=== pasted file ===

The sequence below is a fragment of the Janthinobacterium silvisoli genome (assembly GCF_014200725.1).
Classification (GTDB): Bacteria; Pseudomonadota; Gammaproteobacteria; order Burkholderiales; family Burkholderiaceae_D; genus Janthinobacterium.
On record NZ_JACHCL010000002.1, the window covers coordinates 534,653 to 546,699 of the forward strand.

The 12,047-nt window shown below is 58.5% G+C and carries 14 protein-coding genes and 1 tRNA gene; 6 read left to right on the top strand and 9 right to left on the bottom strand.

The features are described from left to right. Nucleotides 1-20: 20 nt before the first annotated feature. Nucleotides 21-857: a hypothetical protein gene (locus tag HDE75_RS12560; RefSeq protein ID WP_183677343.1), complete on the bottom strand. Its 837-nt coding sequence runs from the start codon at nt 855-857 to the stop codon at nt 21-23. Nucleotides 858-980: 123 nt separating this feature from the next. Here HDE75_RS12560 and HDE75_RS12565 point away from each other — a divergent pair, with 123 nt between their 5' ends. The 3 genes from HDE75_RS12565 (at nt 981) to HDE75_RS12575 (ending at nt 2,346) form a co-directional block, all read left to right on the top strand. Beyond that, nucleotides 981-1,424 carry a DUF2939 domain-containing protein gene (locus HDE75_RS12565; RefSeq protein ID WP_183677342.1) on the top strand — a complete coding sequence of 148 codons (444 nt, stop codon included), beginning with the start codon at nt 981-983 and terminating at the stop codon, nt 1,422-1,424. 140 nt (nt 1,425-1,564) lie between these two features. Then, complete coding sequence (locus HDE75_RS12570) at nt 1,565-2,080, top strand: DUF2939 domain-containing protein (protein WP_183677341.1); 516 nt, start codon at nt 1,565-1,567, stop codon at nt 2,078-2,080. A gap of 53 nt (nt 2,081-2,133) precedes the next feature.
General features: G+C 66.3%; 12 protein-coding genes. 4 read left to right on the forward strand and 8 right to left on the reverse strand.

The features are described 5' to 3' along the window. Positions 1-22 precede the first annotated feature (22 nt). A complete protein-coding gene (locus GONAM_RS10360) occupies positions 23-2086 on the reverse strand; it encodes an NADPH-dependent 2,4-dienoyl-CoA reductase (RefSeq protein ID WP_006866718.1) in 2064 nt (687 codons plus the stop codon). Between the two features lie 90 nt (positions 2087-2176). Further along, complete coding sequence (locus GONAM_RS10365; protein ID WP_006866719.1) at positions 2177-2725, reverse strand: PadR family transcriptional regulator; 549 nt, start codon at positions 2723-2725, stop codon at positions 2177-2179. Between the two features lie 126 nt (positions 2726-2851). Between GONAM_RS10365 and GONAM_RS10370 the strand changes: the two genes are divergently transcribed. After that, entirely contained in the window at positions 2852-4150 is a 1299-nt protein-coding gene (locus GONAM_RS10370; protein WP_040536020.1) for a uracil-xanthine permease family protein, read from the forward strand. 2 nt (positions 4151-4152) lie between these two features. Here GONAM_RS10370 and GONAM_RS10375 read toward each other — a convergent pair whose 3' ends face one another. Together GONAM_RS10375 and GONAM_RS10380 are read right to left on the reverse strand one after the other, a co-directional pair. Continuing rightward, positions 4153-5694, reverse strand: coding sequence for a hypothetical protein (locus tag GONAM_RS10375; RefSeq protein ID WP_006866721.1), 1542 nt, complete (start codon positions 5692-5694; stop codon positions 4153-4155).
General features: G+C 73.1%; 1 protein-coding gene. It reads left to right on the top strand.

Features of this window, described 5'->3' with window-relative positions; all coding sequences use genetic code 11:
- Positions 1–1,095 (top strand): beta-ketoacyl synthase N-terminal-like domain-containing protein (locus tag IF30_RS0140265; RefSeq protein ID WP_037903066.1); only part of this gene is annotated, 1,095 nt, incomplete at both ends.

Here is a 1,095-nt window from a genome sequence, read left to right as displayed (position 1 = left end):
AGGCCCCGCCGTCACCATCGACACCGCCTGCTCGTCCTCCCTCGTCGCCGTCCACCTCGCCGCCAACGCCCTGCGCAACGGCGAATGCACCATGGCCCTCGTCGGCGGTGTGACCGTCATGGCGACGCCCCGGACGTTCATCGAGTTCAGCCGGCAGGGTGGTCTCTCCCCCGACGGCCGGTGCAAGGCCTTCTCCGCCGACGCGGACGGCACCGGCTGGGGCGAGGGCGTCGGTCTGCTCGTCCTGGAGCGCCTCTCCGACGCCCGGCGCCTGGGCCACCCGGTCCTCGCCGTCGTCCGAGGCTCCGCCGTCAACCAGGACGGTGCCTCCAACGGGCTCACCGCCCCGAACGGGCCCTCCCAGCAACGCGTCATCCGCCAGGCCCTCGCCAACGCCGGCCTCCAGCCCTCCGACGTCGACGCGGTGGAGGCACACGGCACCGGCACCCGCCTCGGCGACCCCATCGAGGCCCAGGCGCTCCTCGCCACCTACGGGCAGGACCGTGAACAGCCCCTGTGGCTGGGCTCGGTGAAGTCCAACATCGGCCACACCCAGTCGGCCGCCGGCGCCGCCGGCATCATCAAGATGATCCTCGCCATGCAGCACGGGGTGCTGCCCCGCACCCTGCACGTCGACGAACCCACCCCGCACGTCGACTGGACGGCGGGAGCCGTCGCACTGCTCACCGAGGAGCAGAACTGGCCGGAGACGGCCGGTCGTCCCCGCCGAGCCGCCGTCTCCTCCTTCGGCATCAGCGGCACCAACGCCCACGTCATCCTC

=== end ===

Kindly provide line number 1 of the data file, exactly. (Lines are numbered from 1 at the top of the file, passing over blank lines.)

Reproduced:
The sequence below is a fragment of the Janthinobacterium silvisoli genome (assembly GCF_014200725.1).